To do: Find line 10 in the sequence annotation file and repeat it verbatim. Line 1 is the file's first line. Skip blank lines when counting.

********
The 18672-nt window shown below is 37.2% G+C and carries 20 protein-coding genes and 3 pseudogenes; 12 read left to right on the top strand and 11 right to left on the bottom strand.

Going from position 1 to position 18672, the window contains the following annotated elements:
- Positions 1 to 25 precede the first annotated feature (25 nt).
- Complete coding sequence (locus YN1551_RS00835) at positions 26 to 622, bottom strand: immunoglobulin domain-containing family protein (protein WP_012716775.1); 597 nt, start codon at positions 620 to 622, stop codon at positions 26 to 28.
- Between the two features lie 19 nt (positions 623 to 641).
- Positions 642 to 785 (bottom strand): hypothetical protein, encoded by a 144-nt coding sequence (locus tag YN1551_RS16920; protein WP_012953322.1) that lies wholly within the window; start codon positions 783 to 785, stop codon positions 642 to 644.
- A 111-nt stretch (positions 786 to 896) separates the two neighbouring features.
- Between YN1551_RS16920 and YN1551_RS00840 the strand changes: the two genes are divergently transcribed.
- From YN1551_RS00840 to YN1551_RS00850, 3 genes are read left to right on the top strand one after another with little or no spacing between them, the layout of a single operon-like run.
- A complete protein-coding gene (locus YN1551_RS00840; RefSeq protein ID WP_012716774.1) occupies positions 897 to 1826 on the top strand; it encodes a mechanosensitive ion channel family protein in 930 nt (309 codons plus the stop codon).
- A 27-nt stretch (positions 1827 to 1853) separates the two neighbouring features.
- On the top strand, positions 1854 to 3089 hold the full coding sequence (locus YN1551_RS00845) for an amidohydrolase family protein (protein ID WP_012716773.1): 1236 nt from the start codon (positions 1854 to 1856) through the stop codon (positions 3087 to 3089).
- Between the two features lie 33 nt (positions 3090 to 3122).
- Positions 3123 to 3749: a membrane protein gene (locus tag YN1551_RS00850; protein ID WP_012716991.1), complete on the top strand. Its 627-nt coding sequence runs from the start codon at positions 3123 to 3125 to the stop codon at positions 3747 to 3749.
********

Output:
- A complete protein-coding gene (locus YN1551_RS00840; RefSeq protein ID WP_012716774.1) occupies positions 897 to 1826 on the top strand; it encodes a mechanosensitive ion channel family protein in 930 nt (309 codons plus the stop codon).